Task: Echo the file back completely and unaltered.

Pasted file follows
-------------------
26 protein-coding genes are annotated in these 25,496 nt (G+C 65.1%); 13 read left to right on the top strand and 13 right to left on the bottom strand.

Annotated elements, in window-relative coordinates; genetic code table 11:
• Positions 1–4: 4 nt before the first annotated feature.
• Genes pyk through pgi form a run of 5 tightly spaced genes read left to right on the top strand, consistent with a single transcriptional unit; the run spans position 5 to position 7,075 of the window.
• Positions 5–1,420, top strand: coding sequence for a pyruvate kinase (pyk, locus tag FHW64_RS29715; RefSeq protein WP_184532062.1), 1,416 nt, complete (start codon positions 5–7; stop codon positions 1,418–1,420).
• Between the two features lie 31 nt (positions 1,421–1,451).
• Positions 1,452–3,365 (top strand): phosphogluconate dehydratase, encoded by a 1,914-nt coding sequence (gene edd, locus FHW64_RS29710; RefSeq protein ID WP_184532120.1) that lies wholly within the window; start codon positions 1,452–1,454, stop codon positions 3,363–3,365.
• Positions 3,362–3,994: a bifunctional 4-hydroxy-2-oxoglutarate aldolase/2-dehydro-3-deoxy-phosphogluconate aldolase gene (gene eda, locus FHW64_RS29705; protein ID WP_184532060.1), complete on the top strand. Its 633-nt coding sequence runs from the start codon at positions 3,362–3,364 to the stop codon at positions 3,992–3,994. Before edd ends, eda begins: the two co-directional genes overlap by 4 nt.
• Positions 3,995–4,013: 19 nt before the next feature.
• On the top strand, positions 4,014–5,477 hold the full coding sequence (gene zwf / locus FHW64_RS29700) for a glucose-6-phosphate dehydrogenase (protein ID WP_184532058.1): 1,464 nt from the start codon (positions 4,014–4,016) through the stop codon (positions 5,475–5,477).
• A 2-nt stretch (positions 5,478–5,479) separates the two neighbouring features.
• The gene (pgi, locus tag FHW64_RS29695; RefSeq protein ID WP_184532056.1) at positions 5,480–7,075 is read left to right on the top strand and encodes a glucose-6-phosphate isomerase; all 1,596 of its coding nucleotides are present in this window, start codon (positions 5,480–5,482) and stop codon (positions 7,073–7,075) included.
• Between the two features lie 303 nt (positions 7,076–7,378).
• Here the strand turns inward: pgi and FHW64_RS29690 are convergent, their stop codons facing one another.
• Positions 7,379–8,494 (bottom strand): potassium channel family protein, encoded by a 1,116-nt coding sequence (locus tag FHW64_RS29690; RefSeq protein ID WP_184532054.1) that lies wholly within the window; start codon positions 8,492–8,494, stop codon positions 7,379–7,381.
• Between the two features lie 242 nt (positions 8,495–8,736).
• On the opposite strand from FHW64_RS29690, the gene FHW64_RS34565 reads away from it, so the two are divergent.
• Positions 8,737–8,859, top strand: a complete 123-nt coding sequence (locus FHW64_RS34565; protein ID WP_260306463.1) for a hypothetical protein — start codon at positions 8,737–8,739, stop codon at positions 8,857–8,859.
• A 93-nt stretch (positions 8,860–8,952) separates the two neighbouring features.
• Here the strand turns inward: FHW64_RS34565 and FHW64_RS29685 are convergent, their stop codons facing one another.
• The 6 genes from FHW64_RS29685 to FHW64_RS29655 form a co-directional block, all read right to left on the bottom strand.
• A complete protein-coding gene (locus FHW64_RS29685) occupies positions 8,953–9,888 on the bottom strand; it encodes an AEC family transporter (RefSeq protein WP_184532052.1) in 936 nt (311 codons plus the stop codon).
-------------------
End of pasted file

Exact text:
26 protein-coding genes are annotated in these 25,496 nt (G+C 65.1%); 13 read left to right on the top strand and 13 right to left on the bottom strand.

Annotated elements, in window-relative coordinates; genetic code table 11:
• Positions 1–4: 4 nt before the first annotated feature.
• Genes pyk through pgi form a run of 5 tightly spaced genes read left to right on the top strand, consistent with a single transcriptional unit; the run spans position 5 to position 7,075 of the window.
• Positions 5–1,420, top strand: coding sequence for a pyruvate kinase (pyk, locus tag FHW64_RS29715; RefSeq protein WP_184532062.1), 1,416 nt, complete (start codon positions 5–7; stop codon positions 1,418–1,420).
• Between the two features lie 31 nt (positions 1,421–1,451).
• Positions 1,452–3,365 (top strand): phosphogluconate dehydratase, encoded by a 1,914-nt coding sequence (gene edd, locus FHW64_RS29710; RefSeq protein ID WP_184532120.1) that lies wholly within the window; start codon positions 1,452–1,454, stop codon positions 3,363–3,365.
• Positions 3,362–3,994: a bifunctional 4-hydroxy-2-oxoglutarate aldolase/2-dehydro-3-deoxy-phosphogluconate aldolase gene (gene eda, locus FHW64_RS29705; protein ID WP_184532060.1), complete on the top strand. Its 633-nt coding sequence runs from the start codon at positions 3,362–3,364 to the stop codon at positions 3,992–3,994. Before edd ends, eda begins: the two co-directional genes overlap by 4 nt.
• Positions 3,995–4,013: 19 nt before the next feature.
• On the top strand, positions 4,014–5,477 hold the full coding sequence (gene zwf / locus FHW64_RS29700) for a glucose-6-phosphate dehydrogenase (protein ID WP_184532058.1): 1,464 nt from the start codon (positions 4,014–4,016) through the stop codon (positions 5,475–5,477).
• A 2-nt stretch (positions 5,478–5,479) separates the two neighbouring features.
• The gene (pgi, locus tag FHW64_RS29695; RefSeq protein ID WP_184532056.1) at positions 5,480–7,075 is read left to right on the top strand and encodes a glucose-6-phosphate isomerase; all 1,596 of its coding nucleotides are present in this window, start codon (positions 5,480–5,482) and stop codon (positions 7,073–7,075) included.
• Between the two features lie 303 nt (positions 7,076–7,378).
• Here the strand turns inward: pgi and FHW64_RS29690 are convergent, their stop codons facing one another.
• Positions 7,379–8,494 (bottom strand): potassium channel family protein, encoded by a 1,116-nt coding sequence (locus tag FHW64_RS29690; RefSeq protein ID WP_184532054.1) that lies wholly within the window; start codon positions 8,492–8,494, stop codon positions 7,379–7,381.
• Between the two features lie 242 nt (positions 8,495–8,736).
• On the opposite strand from FHW64_RS29690, the gene FHW64_RS34565 reads away from it, so the two are divergent.
• Positions 8,737–8,859, top strand: a complete 123-nt coding sequence (locus FHW64_RS34565; protein ID WP_260306463.1) for a hypothetical protein — start codon at positions 8,737–8,739, stop codon at positions 8,857–8,859.
• A 93-nt stretch (positions 8,860–8,952) separates the two neighbouring features.
• Here the strand turns inward: FHW64_RS34565 and FHW64_RS29685 are convergent, their stop codons facing one another.
• The 6 genes from FHW64_RS29685 to FHW64_RS29655 form a co-directional block, all read right to left on the bottom strand.
• A complete protein-coding gene (locus FHW64_RS29685) occupies positions 8,953–9,888 on the bottom strand; it encodes an AEC family transporter (RefSeq protein WP_184532052.1) in 936 nt (311 codons plus the stop codon).